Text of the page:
Rock The Party
Around the turn of the century a new genre of music would see a meteoric rise in popularity. Teenage boys were stoked. Music critics were not. This genre would come to be known as “rap-rock”. Rap-rock was exactly what it claimed to be, a mixture of hip-hop and alternative rock or metal, usually played with down-tuned guitars and loads of testosterone fueled angst.
Although pre-internet North Dakota was always a couple of years behind the rest of the world, rap-rock made a fairly timely breakthrough thanks to MTV and massive radio hits by groups like Rage Against the Machine, Linkin Park, Kid Rock, Limp Bizkit, and 311. Like North Dakota, Christian rock has often (and accurately) been accused of being perennially late to the party, and has suffered much ridicule because of it. Though there would definitely be imitators of the aforementioned bands, there were also some very important innovators among the Christian rap-rock ranks.
As early as 1989 DC talk had been melding rap and rock, albeit with a much more pop-oriented bent. They were, perhaps, the first group to attempt this fusion. More importantly bands like Payable on Death (P.O.D.) and Every Day Life (EDL) would become active in 1992 (before Rage’s eponymous debut album would hit the shelves) and would carve out their own unique sounds. Over the next several years, these Christian artists with secular street cred would serve as pioneers, helping to blaze a trail to mainstream popularity for the genre. In the early 90’s rap-rock was still in its infancy. However, by the time Shane and I connected with our guitarist, the Prince, it had taken over the airwaves… and we did not escape its influence as our band began holding our first fledgling practices.
Still lacking a front man, our practices were more or less instrumental jam sessions held at either my house or Shane’s place where we’d blow through sloppy versions of songs by groups like the Newsboys, All Star United, Skillet, and Audio Adrenaline. Eventually when our parents and neighbors got sick of the noise we were forced to relocate.
Finding a practice space is one of the first important litmus tests for whether a young band will succeed or fail. It can be extremely difficult to find a place tucked far enough away from the intolerant ears of those outsiders who “just don’t get it”. Those who are not members of the sacred musical brotherhood often can’t comprehend the wonder and mystery of the phenomenon known as “band practice”. Many a young group have broken up over the lack of a solid place to jam. Those who do find somewhere consistent to rock out have a pretty good chance of making it to a first live show.
Practice pads come in all shapes and sizes. Closets at frat houses, the unused (unfinished) basements of local businesses owned by parents of band members, abandoned buildings, or empty rooms in churches with hip youth leaders and gullible pastors all serve as excellent free spots to play. The walls are usually plastered with posters, the floors covered with old pizza boxes and Mountain Dew cans, and the air smells of sweat and resonates with out of tune guitar chords and the crashing of cheap broken cymbals.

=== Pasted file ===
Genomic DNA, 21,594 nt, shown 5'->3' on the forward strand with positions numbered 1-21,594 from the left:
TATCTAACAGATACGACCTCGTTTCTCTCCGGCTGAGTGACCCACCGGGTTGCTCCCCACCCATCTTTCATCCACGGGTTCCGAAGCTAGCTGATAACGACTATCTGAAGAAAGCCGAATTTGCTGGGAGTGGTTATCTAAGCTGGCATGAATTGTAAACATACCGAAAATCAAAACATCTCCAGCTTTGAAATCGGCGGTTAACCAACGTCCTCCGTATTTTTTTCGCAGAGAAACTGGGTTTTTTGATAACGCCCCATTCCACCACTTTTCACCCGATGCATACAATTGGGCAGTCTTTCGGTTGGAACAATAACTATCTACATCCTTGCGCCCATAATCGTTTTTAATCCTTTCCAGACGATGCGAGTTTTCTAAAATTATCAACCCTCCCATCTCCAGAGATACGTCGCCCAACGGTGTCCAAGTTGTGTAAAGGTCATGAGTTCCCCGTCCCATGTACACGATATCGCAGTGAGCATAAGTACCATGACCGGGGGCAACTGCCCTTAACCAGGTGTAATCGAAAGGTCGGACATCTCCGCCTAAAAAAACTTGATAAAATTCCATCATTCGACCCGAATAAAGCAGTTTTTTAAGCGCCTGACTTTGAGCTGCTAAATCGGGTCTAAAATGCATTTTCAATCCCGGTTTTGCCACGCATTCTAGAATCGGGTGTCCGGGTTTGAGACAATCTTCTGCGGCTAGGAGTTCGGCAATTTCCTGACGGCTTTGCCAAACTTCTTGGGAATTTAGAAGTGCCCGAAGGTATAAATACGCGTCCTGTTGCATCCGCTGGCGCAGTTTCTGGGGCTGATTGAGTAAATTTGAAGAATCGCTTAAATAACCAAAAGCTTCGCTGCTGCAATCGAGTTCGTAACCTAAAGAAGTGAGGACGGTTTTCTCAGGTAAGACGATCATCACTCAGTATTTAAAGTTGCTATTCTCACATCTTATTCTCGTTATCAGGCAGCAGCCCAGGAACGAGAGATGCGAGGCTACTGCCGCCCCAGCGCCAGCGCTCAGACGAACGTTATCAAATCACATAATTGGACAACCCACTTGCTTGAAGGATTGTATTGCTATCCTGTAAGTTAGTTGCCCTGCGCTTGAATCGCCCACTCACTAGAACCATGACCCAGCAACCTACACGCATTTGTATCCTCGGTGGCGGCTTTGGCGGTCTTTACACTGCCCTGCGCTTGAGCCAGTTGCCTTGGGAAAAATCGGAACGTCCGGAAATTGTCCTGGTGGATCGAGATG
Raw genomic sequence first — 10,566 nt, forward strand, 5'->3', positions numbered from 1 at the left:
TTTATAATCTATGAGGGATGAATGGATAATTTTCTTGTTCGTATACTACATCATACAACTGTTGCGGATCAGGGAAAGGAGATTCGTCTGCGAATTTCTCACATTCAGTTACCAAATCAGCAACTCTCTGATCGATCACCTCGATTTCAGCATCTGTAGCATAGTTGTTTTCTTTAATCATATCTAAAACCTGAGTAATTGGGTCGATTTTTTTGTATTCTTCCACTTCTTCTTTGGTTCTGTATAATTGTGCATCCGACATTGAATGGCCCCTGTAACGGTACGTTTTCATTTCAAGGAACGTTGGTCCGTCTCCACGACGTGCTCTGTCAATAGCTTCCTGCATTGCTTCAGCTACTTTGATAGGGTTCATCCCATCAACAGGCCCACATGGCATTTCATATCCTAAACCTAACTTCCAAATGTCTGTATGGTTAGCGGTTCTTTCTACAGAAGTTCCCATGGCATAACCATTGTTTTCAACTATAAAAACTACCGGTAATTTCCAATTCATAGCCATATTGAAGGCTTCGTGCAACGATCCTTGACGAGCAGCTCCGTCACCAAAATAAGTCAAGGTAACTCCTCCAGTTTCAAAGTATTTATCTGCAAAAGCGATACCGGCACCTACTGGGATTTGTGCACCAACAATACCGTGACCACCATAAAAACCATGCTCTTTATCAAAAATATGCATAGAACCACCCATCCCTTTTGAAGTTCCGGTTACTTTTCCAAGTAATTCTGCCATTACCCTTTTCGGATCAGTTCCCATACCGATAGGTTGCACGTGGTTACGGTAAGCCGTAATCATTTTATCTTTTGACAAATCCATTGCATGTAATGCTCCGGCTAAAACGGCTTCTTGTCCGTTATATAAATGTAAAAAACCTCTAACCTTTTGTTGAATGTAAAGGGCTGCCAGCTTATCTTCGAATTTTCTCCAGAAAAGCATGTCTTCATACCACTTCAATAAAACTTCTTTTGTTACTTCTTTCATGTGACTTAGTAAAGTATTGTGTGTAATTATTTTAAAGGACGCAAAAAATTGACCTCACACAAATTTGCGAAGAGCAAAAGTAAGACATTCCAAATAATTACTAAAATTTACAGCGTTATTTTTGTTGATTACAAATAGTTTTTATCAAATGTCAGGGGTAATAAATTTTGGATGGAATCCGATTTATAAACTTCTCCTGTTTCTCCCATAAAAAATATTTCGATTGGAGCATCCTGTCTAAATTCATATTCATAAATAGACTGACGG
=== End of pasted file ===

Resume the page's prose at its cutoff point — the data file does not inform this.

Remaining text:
Our first real practice space was a shed that my dad owned 5 miles out of town. Other than the fact that it didn’t have water, air conditioning, or heat… it was pretty much perfect. This particular location would play a large role in the musical legacy of Shane and I. Much of the music we would write together over the next decade, including most of our Hands material, would get hammered out in the sheet metal storage building located on a couple of acres of land that we referred to as “the farm”.
It was during one of these early sessions at the farm that we made our first attempt at writing an “original” song. This innitial spark of musical creativity manifested in the form of a melodious three chord power ballad with Shane attempting vocals. The lyrics had something to do with being “lost” and then “found”, being away from “home” and “never being alone”. I think the song may have been called “Never Alone”. Like I said… “original”. Actually, it wasn’t bad for a bunch of Jr. High kids. Our moms were stoked anyway…
Though Shane’s singing wasn’t the worst we’d ever heard, we really wanted a stand-alone front man. Someone who would be totally free of instrumental obligation, who could hype up the massive crowds we were pretty sure we’d be playing for within the next couple of months. We also wanted to start playing rap-rock. Fred Durst did not play guitar so neither would our front-man. Thus, we began in earnest our search for a vocalist.
Not necessarily all “rap-rock”, but I feel like Weird Al really captured the essence of the movement.